Leaders of India, the United States, Japan, and Australia, who are part of the Quadrilateral Security Dialogue (QUAD), took part in the first virtual summit on Friday. The Quad group of the nations is also seen as part of an effort to counter China’s growing economic and military influence. This was also the first time Prime Minister Narendra Modi met US president Joe Biden, although virtually, since the new administration took charge after the US election in November last year.
Here are the key takeaways from the meeting:
The leaders from the four nations have decided to launch a mega vaccine initiative in which India will manufacture American vaccines with Japanese and US funding while Australia will provide the logistical support in the Indo-Pacific region.
The leaders said that they will combine their nations’ medical, scientific, financing, manufacturing and delivery, and development capabilities and establish a Quad vaccine experts group.
In the joint statement issued after the summit, the Quad leaders recognised that none could be safe as long as the coronavirus pandemic continues to spread.
Foreign Secretary Harsh Vardhan Shringla, briefing the reporters on the summit in New Delhi, said India will use its manufacturing capacity to make US vaccines. “In today’s context, it is one of the most important initiatives. We are talking about huge investments in creating additional vaccine capacities in India for exports to countries in the Indo-Pacific region for their betterment. We are talking about producing a billion doses of vaccines by the end of 2020,” he said.
Free & open Indo-Pacific
During the summit, the four leaders also stressed for a free, open, and rule-based Indo-Pacific region that is "anchored by democratic values, rooted in international law to advance security and prosperity and unconstrained by coercion."
In a joint statement, the Quad leaders said: "We bring diverse perspectives and are united in a shared vision for the free and open Indo-Pacific. We strive for a region that is free, open, inclusive, healthy, anchored by democratic values, and unconstrained by coercion."
Earlier in the day, US President Joe Biden said that a free and open Indo-Pacific is essential for the future of each of the grouping's member countries, and the US is committed to ensuring the region is governed by international law and free of coercion.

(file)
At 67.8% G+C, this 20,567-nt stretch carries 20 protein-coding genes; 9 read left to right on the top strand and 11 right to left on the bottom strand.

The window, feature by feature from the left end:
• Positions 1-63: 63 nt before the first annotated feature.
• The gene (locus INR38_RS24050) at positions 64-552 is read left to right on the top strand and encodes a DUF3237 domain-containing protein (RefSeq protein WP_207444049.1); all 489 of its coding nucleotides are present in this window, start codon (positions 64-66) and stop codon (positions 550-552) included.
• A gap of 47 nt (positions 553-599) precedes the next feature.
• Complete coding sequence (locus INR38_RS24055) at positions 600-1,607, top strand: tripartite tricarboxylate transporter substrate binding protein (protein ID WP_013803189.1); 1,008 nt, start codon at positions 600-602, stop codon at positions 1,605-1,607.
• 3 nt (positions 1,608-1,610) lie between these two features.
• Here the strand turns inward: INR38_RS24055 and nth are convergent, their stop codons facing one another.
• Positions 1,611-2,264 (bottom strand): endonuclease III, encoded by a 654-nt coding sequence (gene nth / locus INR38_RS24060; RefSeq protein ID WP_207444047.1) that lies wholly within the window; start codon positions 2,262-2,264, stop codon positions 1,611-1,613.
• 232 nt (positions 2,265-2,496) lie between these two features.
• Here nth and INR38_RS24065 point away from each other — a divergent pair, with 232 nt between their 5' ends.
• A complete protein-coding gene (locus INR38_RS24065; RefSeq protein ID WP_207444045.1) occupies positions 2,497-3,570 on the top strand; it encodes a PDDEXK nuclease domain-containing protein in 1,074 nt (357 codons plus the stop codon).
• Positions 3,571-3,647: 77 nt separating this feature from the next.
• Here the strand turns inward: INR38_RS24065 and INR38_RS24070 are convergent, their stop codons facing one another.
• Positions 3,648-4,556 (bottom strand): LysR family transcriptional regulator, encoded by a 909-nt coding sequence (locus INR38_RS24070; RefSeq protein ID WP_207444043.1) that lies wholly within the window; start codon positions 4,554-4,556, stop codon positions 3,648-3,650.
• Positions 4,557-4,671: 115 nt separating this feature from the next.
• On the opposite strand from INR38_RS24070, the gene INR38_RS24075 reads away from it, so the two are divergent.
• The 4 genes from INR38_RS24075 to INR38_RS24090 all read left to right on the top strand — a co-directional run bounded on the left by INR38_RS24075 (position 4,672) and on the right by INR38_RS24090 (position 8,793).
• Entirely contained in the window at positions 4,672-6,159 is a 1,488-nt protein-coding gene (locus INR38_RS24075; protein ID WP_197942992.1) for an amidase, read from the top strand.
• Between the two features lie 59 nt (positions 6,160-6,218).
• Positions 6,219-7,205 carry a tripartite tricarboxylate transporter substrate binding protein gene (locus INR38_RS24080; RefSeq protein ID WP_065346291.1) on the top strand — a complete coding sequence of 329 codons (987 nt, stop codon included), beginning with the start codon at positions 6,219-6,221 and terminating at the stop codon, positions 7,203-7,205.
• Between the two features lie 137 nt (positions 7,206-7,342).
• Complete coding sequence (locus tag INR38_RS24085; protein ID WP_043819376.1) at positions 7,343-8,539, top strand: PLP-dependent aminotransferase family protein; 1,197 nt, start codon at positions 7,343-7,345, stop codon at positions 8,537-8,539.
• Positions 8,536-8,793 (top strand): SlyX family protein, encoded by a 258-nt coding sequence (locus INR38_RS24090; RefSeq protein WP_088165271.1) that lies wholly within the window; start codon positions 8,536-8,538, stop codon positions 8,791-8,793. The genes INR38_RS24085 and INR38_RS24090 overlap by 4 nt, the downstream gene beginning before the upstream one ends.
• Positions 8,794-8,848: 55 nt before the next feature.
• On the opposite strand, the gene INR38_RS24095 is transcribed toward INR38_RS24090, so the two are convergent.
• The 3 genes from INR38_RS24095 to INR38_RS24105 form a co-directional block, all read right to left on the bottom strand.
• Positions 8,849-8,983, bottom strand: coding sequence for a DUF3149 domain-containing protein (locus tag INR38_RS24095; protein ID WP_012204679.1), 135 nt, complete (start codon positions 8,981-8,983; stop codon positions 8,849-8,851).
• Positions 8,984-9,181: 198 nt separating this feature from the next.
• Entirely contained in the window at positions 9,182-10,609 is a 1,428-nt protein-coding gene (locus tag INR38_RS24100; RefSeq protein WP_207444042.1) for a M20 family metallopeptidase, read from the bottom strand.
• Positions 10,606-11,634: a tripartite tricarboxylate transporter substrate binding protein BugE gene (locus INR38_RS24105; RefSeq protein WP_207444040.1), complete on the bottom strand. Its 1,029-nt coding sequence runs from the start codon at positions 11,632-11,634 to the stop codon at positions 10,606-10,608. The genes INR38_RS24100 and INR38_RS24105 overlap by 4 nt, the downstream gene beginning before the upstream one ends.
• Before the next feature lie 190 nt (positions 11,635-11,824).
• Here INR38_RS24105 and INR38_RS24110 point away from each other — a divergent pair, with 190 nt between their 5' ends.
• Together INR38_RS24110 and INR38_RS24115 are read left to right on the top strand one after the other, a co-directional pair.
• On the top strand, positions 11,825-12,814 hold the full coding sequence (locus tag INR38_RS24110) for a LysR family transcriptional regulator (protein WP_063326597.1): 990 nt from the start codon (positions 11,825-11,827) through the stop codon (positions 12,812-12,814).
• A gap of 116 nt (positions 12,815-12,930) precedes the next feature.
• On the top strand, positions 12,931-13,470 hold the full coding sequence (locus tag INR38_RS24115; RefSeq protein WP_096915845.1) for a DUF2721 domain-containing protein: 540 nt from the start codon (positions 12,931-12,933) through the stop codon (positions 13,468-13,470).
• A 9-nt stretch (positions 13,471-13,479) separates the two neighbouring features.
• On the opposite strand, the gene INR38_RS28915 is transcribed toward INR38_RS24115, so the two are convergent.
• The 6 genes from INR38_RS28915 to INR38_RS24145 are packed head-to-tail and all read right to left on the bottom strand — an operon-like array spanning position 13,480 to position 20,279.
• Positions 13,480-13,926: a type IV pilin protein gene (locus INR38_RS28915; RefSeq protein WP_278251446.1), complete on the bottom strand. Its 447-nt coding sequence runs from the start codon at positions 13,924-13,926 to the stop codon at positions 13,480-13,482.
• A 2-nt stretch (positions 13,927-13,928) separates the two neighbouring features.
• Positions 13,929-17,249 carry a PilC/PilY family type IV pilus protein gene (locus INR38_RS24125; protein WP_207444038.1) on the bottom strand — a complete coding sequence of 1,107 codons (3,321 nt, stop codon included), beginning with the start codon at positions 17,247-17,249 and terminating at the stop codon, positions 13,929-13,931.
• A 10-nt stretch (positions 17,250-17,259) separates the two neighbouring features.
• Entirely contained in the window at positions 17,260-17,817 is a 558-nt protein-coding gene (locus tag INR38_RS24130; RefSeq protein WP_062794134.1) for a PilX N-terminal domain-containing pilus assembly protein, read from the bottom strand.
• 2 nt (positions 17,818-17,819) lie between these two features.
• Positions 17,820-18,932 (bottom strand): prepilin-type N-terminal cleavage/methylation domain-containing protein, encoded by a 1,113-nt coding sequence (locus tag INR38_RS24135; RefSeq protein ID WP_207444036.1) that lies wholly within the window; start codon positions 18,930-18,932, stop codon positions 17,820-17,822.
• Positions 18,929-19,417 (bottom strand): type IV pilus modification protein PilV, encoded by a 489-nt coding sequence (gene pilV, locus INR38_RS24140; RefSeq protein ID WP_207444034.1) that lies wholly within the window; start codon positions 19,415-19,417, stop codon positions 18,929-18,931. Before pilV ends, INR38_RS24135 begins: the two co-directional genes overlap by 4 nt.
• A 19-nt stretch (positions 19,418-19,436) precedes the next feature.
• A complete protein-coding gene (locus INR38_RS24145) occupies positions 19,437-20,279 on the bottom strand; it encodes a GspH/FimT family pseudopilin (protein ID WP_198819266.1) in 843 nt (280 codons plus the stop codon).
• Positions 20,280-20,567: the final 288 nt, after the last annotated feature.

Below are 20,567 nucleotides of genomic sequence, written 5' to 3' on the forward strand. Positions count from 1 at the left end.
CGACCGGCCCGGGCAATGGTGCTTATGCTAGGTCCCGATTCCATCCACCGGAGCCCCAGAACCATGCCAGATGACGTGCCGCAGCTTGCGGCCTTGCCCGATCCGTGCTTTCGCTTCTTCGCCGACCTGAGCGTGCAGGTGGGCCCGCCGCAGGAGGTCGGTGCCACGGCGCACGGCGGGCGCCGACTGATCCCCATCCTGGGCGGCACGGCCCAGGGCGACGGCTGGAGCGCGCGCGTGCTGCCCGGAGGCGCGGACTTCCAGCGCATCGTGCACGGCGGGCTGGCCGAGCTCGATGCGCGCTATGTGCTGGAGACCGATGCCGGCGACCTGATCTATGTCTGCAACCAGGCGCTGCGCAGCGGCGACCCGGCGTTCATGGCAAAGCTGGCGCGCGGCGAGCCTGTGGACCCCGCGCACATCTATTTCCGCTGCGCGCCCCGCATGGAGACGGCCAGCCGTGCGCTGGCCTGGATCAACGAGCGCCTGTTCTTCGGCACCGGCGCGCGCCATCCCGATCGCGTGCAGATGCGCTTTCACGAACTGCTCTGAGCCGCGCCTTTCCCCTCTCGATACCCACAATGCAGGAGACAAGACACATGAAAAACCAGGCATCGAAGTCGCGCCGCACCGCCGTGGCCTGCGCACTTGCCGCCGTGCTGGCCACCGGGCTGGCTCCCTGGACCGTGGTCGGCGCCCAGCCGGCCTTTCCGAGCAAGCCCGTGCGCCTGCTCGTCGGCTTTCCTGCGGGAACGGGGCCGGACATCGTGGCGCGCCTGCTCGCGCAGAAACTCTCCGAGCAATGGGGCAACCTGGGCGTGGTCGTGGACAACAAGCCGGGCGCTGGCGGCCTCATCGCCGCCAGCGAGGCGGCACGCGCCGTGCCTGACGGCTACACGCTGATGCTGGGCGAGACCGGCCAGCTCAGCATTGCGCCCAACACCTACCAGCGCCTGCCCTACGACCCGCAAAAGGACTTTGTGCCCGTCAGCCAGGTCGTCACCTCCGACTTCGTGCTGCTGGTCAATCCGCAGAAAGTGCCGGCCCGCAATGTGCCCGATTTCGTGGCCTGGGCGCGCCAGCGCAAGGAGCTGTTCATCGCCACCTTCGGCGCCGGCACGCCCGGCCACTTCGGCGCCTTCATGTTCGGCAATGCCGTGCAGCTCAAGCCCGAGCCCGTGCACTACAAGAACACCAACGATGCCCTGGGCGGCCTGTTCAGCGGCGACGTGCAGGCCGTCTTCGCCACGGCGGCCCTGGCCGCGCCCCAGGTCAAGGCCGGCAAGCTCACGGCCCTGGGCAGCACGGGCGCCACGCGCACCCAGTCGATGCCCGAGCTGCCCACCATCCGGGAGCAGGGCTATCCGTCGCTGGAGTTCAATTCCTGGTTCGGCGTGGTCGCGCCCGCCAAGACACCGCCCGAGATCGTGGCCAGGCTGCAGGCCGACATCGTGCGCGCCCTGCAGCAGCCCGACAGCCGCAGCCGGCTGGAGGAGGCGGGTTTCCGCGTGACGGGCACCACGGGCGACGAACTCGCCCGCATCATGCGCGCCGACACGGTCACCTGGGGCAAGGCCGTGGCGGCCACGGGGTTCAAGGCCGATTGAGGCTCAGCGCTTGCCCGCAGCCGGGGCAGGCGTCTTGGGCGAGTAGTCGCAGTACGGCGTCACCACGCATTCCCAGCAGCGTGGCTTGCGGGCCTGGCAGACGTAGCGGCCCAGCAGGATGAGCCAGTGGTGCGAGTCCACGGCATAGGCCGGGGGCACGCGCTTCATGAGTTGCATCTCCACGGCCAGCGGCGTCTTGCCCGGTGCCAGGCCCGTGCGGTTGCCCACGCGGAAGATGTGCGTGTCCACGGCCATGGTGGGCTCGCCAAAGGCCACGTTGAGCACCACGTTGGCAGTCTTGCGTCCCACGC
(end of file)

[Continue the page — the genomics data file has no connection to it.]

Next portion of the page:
The joint statement can also be seen in the light of China’s proactive and assertive activities in the Indo-Pacific region and beyond.
Climate Change & Critical and Emerging Technology
The leaders also discussed and exchanged views on climate change, post-pandemic recovery, and emerging and critical technologies.
“Quad leaders recognize that a free, open, inclusive, and resilient Indo-Pacific requires that critical and emerging technology is governed and operates according to shared interests and values. In that spirit, we will convene a Critical and Emerging Technology Working Group, which will develop a statement of principles on technology design, development, and use; facilitate coordination on technology standards development, including between our national technology standards bodies and working with a broad range of partners,” a factsheet issued after the summit said.
Earlier, the Quad was set up by Japan Prime Minister Shinzo Abe in 2007 and then Indian prime minister Manmohan Singh was part of the initial set up. However, in 2008, Singh said India was not part of any efforts against China and Australia had also left the group.
The Quad Summit has been revived in the backdrop of China’s increasing assertiveness in the region today. The meeting has been elevated to the highest level, departing from its earlier practice of meeting at the Foreign Ministers level. The Friday meeting was held for the first since 2017 in the ASEAN Summit.
The four leaders agreed that they will meet for an “in-person” summit by the end of the year. This could take place on the sidelines of a multilateral summit like the G-7 in the UK in June or the G-20 in Italy in October, or the US or another country.
(With inputs from PTI)